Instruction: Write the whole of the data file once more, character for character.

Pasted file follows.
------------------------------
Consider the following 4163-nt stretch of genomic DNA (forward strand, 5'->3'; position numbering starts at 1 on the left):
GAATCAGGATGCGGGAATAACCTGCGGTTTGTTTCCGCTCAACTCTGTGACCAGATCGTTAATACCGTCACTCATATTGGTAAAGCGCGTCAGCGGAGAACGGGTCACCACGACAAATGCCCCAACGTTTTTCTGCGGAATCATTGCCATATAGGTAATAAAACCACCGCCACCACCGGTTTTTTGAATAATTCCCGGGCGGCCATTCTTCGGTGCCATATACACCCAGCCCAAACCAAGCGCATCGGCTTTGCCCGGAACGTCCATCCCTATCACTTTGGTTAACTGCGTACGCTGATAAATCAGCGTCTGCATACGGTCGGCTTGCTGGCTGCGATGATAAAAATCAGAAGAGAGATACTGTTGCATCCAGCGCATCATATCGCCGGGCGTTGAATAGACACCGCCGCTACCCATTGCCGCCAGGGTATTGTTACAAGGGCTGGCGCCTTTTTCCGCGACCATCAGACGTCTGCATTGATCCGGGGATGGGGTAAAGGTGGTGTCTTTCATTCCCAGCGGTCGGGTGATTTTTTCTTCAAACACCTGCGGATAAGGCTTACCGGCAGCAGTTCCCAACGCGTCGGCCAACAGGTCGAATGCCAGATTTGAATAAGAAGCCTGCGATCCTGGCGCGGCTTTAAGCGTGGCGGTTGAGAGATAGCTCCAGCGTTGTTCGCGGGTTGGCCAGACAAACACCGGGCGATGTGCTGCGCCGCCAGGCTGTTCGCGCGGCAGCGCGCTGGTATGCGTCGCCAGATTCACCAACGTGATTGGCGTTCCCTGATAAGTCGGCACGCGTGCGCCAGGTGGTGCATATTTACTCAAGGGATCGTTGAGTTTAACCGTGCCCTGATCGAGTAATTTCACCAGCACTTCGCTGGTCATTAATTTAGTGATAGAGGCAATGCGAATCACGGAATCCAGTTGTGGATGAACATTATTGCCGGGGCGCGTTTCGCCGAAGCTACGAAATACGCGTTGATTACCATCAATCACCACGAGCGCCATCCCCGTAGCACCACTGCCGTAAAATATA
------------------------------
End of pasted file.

Consider the following 4163-nt stretch of genomic DNA (forward strand, 5'->3'; position numbering starts at 1 on the left):
GAATCAGGATGCGGGAATAACCTGCGGTTTGTTTCCGCTCAACTCTGTGACCAGATCGTTAATACCGTCACTCATATTGGTAAAGCGCGTCAGCGGAGAACGGGTCACCACGACAAATGCCCCAACGTTTTTCTGCGGAATCATTGCCATATAGGTAATAAAACCACCGCCACCACCGGTTTTTTGAATAATTCCCGGGCGGCCATTCTTCGGTGCCATATACACCCAGCCCAAACCAAGCGCATCGGCTTTGCCCGGAACGTCCATCCCTATCACTTTGGTTAACTGCGTACGCTGATAAATCAGCGTCTGCATACGGTCGGCTTGCTGGCTGCGATGATAAAAATCAGAAGAGAGATACTGTTGCATCCAGCGCATCATATCGCCGGGCGTTGAATAGACACCGCCGCTACCCATTGCCGCCAGGGTATTGTTACAAGGGCTGGCGCCTTTTTCCGCGACCATCAGACGTCTGCATTGATCCGGGGATGGGGTAAAGGTGGTGTCTTTCATTCCCAGCGGTCGGGTGATTTTTTCTTCAAACACCTGCGGATAAGGCTTACCGGCAGCAGTTCCCAACGCGTCGGCCAACAGGTCGAATGCCAGATTTGAATAAGAAGCCTGCGATCCTGGCGCGGCTTTAAGCGTGGCGGTTGAGAGATAGCTCCAGCGTTGTTCGCGGGTTGGCCAGACAAACACCGGGCGATGTGCTGCGCCGCCAGGCTGTTCGCGCGGCAGCGCGCTGGTATGCGTCGCCAGATTCACCAACGTGATTGGCGTTCCCTGATAAGTCGGCACGCGTGCGCCAGGTGGTGCATATTTACTCAAGGGATCGTTGAGTTTAACCGTGCCCTGATCGAGTAATTTCACCAGCACTTCGCTGGTCATTAATTTAGTGATAGAGGCAATGCGAATCACGGAATCCAGTTGTGGATGAACATTATTGCCGGGGCGCGTTTCGCCGAAGCTACGAAATACGCGTTGATTACCATCAATCACCACGAGCGCCATCCCCGTAGCACCACTGCCGTAAAATATA